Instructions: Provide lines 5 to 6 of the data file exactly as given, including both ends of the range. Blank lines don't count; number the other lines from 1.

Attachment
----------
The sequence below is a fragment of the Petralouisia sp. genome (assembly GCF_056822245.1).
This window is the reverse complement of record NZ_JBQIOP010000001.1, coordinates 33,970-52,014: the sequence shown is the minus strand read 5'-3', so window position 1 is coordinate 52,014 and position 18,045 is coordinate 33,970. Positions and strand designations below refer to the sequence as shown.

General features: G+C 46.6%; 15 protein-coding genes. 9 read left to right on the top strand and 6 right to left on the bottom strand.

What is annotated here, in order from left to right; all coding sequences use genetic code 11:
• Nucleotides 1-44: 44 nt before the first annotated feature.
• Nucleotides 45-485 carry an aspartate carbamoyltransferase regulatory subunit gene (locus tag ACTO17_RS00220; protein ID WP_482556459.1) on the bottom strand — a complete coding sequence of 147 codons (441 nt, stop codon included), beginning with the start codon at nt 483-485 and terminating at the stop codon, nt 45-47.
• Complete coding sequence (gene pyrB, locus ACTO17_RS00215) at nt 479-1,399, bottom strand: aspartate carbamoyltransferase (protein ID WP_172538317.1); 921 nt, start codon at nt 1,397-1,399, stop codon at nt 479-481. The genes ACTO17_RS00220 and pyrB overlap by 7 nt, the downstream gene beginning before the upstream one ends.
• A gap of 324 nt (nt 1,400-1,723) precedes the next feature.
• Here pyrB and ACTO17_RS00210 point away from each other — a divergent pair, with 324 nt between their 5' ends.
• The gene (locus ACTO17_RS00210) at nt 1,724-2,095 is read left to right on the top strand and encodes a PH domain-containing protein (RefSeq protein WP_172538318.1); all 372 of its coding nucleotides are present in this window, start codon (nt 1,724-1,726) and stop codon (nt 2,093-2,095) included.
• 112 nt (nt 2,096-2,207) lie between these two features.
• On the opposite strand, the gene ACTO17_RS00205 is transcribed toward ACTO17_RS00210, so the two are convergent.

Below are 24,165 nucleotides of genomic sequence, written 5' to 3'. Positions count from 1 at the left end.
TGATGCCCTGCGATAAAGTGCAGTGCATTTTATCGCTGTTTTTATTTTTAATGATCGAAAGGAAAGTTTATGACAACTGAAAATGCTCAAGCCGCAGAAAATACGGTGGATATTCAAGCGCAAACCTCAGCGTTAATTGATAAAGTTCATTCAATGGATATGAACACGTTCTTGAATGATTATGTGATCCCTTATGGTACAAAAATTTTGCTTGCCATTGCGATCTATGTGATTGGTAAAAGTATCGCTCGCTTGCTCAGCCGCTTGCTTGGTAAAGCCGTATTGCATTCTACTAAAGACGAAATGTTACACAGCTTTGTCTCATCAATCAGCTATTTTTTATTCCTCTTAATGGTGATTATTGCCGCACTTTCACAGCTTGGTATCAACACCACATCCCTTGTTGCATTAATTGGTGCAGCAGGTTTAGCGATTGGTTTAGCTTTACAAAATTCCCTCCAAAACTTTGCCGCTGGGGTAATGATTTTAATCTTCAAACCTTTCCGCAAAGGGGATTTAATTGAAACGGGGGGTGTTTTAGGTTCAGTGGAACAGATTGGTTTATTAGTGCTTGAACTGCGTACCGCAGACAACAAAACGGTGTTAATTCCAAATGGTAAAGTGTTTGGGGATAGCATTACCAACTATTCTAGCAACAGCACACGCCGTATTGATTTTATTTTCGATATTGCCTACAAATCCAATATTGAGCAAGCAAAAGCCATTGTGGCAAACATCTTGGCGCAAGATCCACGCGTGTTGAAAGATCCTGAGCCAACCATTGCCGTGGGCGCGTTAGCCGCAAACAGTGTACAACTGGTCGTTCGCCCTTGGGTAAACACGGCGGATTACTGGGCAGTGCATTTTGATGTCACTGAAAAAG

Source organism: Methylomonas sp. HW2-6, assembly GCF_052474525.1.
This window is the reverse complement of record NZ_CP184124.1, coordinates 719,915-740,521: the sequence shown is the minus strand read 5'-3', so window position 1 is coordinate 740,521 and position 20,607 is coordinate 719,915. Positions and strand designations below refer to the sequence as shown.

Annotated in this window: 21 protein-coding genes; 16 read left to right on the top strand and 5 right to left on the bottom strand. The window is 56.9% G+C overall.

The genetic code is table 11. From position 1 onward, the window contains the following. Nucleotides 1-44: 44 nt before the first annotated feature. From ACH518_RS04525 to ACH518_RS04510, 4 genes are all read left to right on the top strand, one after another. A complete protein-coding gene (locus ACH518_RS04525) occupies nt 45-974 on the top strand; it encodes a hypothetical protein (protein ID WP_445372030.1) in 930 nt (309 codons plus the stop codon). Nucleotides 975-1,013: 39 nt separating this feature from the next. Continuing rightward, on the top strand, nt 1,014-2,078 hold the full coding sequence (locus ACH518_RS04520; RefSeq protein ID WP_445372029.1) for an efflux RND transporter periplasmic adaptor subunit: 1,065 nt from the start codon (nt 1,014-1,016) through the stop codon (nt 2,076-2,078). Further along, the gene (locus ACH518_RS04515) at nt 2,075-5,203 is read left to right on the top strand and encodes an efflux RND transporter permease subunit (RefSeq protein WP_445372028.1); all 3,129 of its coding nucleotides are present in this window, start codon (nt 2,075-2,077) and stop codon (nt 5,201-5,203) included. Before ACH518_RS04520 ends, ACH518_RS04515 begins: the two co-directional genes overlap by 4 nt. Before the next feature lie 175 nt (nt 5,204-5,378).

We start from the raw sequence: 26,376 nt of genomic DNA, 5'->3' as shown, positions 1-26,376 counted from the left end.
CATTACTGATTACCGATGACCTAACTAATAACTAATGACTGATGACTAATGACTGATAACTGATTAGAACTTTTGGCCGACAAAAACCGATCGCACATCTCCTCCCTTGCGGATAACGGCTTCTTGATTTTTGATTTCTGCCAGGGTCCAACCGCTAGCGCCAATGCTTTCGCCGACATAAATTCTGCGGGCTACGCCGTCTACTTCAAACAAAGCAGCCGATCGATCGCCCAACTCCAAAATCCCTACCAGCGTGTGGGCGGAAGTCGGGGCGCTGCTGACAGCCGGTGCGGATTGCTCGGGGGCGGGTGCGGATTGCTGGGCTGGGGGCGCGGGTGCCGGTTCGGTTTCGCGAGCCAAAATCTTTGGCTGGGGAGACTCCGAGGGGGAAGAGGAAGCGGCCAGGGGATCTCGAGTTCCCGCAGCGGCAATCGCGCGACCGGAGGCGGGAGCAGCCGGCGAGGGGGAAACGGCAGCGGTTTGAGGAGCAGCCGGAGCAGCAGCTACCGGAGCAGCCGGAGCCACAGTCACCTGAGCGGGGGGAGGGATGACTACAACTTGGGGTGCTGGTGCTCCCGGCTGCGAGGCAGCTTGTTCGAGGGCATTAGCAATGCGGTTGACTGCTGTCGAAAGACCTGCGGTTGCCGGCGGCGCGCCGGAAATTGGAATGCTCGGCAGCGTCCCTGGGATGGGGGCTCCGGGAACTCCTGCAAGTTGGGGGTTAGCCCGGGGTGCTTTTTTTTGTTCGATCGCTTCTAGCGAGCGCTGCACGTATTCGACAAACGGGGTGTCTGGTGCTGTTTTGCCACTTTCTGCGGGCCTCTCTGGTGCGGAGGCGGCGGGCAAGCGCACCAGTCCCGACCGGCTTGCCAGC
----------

• Nucleotides 1-44: 44 nt before the first annotated feature.
• Nucleotides 45-485 carry an aspartate carbamoyltransferase regulatory subunit gene (locus tag ACTO17_RS00220; protein ID WP_482556459.1) on the bottom strand — a complete coding sequence of 147 codons (441 nt, stop codon included), beginning with the start codon at nt 483-485 and terminating at the stop codon, nt 45-47.